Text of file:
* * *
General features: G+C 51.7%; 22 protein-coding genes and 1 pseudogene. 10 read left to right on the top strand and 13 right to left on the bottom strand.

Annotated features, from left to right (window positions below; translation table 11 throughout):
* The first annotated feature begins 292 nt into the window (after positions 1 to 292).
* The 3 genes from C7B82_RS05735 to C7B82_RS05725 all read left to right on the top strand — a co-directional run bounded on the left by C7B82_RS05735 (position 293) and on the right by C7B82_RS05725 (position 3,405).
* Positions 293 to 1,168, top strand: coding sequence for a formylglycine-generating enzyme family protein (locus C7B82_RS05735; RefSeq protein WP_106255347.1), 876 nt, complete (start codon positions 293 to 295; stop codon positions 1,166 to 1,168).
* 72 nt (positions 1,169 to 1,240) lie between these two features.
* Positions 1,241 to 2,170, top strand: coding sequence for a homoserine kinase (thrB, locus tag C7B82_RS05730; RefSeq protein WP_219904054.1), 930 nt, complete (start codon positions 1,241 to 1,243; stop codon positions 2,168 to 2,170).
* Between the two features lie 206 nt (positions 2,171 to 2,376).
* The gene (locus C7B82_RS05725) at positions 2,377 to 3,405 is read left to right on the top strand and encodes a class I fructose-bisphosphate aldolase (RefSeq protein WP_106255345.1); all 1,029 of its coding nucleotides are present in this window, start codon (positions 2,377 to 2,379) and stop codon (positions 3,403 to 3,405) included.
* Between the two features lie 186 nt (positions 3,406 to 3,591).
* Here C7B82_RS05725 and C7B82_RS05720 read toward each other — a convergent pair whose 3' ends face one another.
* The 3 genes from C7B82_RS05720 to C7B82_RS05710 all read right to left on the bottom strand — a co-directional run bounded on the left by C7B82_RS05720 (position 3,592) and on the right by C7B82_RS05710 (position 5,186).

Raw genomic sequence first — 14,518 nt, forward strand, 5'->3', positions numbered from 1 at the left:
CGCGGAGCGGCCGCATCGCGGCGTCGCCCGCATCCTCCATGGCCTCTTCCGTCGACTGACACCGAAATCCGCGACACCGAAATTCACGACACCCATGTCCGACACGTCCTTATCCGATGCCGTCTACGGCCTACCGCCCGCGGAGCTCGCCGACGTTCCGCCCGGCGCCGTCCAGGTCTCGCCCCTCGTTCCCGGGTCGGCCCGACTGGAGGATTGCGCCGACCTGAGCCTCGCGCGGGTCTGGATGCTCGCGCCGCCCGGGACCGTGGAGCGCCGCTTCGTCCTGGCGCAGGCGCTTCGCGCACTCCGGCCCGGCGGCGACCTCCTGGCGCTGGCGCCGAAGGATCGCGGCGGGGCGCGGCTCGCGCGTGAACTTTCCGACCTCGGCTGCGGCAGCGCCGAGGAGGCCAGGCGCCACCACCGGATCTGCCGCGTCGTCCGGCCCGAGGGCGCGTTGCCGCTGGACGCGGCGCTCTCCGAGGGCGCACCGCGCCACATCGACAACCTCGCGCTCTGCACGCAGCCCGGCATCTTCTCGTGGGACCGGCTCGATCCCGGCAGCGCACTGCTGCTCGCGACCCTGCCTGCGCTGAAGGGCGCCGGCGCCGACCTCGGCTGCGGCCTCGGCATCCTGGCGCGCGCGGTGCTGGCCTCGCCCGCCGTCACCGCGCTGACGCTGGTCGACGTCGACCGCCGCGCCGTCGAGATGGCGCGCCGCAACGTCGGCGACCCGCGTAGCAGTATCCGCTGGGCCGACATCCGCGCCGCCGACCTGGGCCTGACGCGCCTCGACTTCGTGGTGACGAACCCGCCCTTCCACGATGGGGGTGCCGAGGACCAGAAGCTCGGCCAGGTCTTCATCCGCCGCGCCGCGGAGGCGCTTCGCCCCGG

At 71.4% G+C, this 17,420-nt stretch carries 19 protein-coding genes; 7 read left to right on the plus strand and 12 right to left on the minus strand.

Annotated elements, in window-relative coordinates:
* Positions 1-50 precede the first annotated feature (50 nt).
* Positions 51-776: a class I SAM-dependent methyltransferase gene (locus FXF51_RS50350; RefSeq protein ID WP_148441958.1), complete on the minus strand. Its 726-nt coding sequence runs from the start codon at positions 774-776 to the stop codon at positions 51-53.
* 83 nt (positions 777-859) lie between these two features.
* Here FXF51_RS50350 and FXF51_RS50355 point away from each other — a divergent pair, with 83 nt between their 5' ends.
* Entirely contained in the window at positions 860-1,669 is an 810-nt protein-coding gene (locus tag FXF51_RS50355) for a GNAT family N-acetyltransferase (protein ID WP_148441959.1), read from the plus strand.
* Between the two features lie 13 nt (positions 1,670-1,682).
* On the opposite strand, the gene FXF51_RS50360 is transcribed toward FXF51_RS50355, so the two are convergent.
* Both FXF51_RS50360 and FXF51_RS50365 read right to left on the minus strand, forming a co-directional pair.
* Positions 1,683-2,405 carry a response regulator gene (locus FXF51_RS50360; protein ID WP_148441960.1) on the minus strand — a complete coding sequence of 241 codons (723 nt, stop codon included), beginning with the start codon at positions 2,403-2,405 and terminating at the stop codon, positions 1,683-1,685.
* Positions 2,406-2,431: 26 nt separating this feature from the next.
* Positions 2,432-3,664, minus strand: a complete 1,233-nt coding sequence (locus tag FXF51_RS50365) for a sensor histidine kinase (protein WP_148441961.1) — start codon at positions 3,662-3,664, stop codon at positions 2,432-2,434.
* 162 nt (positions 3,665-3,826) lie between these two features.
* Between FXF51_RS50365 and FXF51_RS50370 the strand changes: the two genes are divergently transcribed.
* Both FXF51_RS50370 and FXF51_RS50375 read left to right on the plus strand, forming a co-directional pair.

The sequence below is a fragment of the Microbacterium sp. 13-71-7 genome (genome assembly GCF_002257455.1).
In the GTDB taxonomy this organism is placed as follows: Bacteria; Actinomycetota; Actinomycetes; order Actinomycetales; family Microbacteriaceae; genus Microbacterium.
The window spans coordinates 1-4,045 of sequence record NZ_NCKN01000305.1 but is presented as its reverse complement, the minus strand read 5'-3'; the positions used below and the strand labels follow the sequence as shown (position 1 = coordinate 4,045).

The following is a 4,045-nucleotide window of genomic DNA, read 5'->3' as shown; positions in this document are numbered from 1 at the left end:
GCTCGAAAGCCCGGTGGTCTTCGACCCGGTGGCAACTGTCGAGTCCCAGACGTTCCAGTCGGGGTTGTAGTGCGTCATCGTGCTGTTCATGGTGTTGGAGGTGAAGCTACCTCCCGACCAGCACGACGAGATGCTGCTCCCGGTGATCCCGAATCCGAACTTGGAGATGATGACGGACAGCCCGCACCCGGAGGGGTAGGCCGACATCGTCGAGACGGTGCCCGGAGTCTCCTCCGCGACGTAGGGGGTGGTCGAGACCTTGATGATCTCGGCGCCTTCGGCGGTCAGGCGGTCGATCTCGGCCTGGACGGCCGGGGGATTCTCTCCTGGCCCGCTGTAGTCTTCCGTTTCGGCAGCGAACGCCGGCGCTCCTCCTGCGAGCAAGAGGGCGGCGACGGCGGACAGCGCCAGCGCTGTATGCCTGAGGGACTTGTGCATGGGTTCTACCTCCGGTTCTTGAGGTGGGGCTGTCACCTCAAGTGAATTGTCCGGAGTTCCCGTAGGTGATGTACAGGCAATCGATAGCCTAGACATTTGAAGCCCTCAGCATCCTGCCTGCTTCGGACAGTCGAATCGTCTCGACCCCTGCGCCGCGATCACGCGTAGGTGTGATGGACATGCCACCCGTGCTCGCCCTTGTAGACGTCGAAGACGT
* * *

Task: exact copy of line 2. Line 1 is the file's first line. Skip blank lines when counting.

Annotated features, from left to right (window positions below; translation table 11 throughout):